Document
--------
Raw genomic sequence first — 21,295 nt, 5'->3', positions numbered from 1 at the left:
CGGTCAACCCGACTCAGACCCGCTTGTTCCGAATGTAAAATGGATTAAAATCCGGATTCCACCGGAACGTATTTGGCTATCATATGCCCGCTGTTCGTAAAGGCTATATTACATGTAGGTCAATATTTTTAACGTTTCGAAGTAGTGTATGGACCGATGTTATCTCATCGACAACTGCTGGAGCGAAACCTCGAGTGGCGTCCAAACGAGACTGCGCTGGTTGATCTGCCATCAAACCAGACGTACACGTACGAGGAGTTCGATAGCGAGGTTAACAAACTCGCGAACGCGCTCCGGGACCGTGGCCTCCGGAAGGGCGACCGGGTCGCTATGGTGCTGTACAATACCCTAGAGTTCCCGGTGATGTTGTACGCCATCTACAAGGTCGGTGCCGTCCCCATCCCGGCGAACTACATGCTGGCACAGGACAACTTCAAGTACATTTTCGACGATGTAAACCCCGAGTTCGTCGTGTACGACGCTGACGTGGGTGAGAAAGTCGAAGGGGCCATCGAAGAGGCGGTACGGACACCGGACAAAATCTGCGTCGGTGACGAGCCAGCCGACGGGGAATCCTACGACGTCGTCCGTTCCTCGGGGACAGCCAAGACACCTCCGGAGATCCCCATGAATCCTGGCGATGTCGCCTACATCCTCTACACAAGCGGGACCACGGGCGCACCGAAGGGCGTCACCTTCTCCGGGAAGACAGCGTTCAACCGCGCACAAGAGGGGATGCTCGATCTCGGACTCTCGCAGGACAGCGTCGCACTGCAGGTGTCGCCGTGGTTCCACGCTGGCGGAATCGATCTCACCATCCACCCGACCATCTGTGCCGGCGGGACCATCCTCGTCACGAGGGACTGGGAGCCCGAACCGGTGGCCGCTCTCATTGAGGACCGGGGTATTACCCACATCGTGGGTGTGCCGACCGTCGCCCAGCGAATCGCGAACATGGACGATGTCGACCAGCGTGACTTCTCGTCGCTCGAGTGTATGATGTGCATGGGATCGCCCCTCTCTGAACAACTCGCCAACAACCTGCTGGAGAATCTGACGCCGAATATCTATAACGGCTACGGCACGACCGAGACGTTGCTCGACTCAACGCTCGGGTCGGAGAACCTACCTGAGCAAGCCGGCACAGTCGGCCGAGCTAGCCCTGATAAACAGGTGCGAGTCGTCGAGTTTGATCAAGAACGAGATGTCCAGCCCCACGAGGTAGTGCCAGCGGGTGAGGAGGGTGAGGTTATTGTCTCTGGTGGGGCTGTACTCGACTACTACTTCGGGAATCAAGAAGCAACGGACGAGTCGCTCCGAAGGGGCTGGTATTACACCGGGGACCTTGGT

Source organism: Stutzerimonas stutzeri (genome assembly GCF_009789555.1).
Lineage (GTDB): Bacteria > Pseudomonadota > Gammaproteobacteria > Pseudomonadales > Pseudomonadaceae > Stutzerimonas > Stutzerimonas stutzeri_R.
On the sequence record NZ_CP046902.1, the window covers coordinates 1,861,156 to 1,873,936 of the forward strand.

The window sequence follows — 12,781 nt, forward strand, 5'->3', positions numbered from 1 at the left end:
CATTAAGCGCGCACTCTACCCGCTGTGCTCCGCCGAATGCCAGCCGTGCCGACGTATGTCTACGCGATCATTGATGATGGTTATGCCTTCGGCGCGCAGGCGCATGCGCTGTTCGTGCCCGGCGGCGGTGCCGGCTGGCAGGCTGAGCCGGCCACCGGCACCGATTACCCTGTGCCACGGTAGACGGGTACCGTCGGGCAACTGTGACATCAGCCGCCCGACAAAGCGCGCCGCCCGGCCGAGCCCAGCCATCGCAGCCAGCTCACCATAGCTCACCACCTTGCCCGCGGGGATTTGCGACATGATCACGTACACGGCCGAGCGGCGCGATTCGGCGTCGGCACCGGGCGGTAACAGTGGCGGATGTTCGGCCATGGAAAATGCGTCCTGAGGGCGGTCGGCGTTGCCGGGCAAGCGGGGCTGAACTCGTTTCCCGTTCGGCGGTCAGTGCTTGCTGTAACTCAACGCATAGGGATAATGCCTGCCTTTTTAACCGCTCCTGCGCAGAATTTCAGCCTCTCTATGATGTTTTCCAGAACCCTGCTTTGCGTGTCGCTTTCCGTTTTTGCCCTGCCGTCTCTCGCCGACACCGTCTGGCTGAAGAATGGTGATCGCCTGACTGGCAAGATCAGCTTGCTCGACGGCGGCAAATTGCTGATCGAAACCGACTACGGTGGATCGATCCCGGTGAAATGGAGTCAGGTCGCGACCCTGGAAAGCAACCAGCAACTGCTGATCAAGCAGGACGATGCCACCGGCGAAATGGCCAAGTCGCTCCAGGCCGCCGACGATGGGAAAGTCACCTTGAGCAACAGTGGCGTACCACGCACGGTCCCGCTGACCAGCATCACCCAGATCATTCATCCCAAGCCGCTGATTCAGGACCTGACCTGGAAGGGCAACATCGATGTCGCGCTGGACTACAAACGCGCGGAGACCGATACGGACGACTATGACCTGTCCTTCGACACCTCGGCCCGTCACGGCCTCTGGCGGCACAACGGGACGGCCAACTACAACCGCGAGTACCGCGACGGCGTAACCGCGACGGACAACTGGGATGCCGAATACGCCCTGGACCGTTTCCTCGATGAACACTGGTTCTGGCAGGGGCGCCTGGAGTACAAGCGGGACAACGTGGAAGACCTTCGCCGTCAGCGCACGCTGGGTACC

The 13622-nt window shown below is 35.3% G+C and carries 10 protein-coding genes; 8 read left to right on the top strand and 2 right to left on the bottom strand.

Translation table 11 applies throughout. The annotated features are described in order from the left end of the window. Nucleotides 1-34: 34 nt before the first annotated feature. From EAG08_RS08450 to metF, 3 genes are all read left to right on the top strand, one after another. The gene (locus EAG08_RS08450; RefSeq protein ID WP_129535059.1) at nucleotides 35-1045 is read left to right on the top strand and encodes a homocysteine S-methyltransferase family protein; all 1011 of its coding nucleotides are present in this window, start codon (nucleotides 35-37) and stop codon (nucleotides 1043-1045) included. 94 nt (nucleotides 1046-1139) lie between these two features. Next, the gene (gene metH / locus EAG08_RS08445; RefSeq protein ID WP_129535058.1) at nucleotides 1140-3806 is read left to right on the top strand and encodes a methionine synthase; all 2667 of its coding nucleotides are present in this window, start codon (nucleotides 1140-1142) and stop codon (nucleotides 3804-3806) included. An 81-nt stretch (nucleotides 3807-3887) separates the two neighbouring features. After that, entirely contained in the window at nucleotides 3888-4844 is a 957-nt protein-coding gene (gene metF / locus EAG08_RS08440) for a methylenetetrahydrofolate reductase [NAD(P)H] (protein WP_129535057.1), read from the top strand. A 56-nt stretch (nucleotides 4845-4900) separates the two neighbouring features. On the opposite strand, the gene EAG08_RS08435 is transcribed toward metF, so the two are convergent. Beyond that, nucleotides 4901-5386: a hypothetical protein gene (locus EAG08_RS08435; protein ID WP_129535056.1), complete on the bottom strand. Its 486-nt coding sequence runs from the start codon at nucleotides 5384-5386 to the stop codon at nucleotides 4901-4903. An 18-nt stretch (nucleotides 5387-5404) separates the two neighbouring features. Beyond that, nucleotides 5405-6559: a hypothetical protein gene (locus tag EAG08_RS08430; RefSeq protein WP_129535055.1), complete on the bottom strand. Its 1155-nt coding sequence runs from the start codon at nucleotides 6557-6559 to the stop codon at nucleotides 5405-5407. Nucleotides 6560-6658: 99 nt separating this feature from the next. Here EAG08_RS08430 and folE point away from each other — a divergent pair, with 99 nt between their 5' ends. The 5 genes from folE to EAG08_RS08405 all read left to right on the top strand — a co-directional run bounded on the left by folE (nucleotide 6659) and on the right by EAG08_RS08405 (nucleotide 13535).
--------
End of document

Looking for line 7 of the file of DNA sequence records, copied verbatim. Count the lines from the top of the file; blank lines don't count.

CATTAAGCGCGCACTCTACCCGCTGTGCTCCGCCGAATGCCAGCCGTGCCGACGTATGTCTACGCGATCATTGATGATGGTTATGCCTTCGGCGCGCAGGCGCATGCGCTGTTCGTGCCCGGCGGCGGTGCCGGCTGGCAGGCTGAGCCGGCCACCGGCACCGATTACCCTGTGCCACGGTAGACGGGTACCGTCGGGCAACTGTGACATCAGCCGCCCGACAAAGCGCGCCGCCCGGCCGAGCCCAGCCATCGCAGCCAGCTCACCATAGCTCACCACCTTGCCCGCGGGGATTTGCGACATGATCACGTACACGGCCGAGCGGCGCGATTCGGCGTCGGCACCGGGCGGTAACAGTGGCGGATGTTCGGCCATGGAAAATGCGTCCTGAGGGCGGTCGGCGTTGCCGGGCAAGCGGGGCTGAACTCGTTTCCCGTTCGGCGGTCAGTGCTTGCTGTAACTCAACGCATAGGGATAATGCCTGCCTTTTTAACCGCTCCTGCGCAGAATTTCAGCCTCTCTATGATGTTTTCCAGAACCCTGCTTTGCGTGTCGCTTTCCGTTTTTGCCCTGCCGTCTCTCGCCGACACCGTCTGGCTGAAGAATGGTGATCGCCTGACTGGCAAGATCAGCTTGCTCGACGGCGGCAAATTGCTGATCGAAACCGACTACGGTGGATCGATCCCGGTGAAATGGAGTCAGGTCGCGACCCTGGAAAGCAACCAGCAACTGCTGATCAAGCAGGACGATGCCACCGGCGAAATGGCCAAGTCGCTCCAGGCCGCCGACGATGGGAAAGTCACCTTGAGCAACAGTGGCGTACCACGCACGGTCCCGCTGACCAGCATCACCCAGATCATTCATCCCAAGCCGCTGATTCAGGACCTGACCTGGAAGGGCAACATCGATGTCGCGCTGGACTACAAACGCGCGGAGACCGATACGGACGACTATGACCTGTCCTTCGACACCTCGGCCCGTCACGGCCTCTGGCGGCACAACGGGACGGCCAACTACAACCGCGAGTACCGCGACGGCGTAACCGCGACGGACAACTGGGATGCCGAATACGCCCTGGACCGTTTCCTCGATGAACACTGGTTCTGGCAGGGGCGCCTGGAGTACAAGCGGGACAACGTGGAAGACCTTCGCCGTCAGCGCACGCTGGGTACC